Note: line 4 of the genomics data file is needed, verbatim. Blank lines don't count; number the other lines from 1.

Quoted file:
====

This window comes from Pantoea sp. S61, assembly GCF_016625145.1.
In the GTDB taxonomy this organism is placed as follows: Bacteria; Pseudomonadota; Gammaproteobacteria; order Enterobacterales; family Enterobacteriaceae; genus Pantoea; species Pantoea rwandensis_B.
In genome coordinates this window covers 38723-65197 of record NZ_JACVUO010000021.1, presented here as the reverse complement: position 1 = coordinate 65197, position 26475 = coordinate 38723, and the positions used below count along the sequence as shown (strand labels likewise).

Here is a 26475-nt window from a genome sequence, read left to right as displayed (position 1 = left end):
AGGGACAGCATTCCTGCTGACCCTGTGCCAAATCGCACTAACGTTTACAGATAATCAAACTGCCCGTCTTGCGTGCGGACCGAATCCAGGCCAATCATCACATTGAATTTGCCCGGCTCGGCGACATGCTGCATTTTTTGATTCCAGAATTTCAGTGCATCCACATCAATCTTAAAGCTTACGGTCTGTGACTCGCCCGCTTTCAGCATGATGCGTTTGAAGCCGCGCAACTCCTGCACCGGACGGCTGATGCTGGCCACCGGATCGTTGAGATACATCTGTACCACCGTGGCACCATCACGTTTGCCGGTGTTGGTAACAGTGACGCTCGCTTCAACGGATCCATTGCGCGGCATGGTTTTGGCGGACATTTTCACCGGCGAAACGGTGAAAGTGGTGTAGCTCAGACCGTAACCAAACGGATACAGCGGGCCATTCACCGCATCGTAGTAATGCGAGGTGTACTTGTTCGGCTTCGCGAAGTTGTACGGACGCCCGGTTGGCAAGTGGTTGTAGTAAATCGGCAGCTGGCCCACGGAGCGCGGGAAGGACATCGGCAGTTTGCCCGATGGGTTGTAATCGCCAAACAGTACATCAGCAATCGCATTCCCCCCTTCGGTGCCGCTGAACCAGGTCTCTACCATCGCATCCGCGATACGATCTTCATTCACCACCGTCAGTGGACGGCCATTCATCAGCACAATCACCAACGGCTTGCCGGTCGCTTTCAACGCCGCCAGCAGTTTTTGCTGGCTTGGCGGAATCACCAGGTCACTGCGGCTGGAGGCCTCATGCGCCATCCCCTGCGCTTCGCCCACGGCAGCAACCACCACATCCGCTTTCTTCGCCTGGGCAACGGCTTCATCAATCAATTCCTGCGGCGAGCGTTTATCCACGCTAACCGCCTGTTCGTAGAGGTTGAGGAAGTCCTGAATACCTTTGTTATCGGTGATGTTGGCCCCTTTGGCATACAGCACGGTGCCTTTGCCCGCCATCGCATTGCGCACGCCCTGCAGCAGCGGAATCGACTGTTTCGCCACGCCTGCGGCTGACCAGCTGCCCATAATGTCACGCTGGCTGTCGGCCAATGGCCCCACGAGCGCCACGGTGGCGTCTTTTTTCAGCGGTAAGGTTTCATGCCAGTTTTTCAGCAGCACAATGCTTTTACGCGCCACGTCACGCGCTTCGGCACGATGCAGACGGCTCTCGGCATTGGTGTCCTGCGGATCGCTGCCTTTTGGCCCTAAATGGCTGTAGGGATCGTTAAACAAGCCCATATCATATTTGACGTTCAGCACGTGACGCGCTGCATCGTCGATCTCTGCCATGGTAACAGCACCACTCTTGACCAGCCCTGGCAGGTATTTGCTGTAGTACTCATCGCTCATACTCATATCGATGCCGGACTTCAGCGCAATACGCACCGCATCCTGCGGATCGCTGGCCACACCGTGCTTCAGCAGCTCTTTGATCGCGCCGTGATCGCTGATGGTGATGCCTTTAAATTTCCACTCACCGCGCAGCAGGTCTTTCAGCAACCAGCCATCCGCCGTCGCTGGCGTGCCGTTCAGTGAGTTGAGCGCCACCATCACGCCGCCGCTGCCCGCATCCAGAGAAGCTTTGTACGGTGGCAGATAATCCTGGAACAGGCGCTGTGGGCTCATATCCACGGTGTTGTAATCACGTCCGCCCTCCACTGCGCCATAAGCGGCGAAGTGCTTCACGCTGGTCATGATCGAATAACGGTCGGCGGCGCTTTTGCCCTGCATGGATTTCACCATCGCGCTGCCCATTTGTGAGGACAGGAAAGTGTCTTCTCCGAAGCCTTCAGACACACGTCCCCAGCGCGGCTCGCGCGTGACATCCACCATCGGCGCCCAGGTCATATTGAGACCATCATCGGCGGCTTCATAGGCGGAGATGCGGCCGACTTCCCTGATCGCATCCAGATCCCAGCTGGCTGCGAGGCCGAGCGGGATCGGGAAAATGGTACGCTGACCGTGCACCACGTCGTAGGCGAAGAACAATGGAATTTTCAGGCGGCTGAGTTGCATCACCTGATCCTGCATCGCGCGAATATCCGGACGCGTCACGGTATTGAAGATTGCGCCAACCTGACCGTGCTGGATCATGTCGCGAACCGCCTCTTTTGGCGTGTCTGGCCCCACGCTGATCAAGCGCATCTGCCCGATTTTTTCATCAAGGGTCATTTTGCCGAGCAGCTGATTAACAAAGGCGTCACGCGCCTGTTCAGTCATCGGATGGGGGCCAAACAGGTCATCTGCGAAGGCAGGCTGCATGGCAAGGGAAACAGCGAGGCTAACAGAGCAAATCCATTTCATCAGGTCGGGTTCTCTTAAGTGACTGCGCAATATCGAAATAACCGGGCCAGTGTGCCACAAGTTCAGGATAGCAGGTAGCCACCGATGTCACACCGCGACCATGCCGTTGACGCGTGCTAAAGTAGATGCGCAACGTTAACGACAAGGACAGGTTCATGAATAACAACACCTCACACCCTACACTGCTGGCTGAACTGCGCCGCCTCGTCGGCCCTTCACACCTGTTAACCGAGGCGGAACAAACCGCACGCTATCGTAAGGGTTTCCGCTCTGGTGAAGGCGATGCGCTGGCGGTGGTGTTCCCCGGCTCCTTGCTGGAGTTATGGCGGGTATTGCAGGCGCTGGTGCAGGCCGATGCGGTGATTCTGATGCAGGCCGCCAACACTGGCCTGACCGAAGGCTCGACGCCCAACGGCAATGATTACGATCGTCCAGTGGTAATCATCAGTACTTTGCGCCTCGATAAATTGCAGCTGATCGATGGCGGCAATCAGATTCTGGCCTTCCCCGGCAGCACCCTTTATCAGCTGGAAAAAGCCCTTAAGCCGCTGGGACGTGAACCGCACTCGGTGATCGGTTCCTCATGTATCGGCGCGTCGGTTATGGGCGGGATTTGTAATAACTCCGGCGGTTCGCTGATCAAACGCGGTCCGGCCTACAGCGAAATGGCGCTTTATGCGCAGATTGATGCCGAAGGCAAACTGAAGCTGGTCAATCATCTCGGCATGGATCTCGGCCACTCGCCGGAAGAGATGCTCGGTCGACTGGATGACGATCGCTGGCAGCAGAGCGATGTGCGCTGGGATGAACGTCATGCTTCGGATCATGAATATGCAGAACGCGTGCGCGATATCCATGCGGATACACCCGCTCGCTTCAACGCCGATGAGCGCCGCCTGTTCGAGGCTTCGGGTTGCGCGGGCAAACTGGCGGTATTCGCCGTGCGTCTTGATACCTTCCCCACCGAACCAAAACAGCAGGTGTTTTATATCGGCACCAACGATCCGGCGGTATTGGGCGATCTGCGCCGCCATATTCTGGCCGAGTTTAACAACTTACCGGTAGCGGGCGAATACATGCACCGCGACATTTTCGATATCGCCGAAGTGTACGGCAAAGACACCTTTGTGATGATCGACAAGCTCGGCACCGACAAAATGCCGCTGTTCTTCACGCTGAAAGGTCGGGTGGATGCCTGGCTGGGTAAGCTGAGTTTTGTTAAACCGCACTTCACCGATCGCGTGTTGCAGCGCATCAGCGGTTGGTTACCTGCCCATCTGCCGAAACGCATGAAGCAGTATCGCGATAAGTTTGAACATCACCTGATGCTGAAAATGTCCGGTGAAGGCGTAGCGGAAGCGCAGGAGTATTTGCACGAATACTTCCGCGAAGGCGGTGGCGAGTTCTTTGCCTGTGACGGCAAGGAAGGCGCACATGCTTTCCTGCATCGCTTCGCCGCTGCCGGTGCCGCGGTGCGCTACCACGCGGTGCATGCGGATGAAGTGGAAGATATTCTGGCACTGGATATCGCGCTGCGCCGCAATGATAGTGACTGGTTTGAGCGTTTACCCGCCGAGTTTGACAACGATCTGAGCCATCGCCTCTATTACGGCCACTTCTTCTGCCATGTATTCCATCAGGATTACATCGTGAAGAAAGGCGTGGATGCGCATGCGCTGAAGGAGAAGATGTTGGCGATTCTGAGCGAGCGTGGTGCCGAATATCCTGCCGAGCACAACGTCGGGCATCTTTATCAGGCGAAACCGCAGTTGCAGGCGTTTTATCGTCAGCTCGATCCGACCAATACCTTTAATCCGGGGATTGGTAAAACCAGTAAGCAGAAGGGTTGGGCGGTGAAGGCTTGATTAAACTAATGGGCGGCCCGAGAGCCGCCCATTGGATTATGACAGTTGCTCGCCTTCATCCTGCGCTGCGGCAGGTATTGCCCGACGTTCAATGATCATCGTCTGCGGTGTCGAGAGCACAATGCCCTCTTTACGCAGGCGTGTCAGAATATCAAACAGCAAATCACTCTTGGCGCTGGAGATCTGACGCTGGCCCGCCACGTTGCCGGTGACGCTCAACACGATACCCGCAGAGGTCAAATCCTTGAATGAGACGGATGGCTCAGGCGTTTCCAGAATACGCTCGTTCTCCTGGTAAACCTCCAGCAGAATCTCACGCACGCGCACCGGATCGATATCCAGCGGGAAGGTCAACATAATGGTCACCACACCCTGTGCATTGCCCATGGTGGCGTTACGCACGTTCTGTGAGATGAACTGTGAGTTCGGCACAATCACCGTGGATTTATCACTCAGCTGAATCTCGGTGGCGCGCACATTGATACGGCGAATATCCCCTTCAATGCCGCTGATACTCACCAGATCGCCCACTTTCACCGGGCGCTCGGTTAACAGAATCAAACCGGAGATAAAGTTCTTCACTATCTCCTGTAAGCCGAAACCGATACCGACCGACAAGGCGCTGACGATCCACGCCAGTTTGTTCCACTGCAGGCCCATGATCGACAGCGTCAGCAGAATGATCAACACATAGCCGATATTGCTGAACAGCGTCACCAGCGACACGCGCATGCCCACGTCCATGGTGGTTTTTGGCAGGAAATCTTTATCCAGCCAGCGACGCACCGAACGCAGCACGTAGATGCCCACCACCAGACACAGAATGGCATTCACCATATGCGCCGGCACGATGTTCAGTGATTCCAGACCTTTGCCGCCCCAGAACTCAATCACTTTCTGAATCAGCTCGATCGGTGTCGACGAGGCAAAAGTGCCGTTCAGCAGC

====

Here is a 26475-nt window from a genome sequence, read left to right as displayed (position 1 = left end):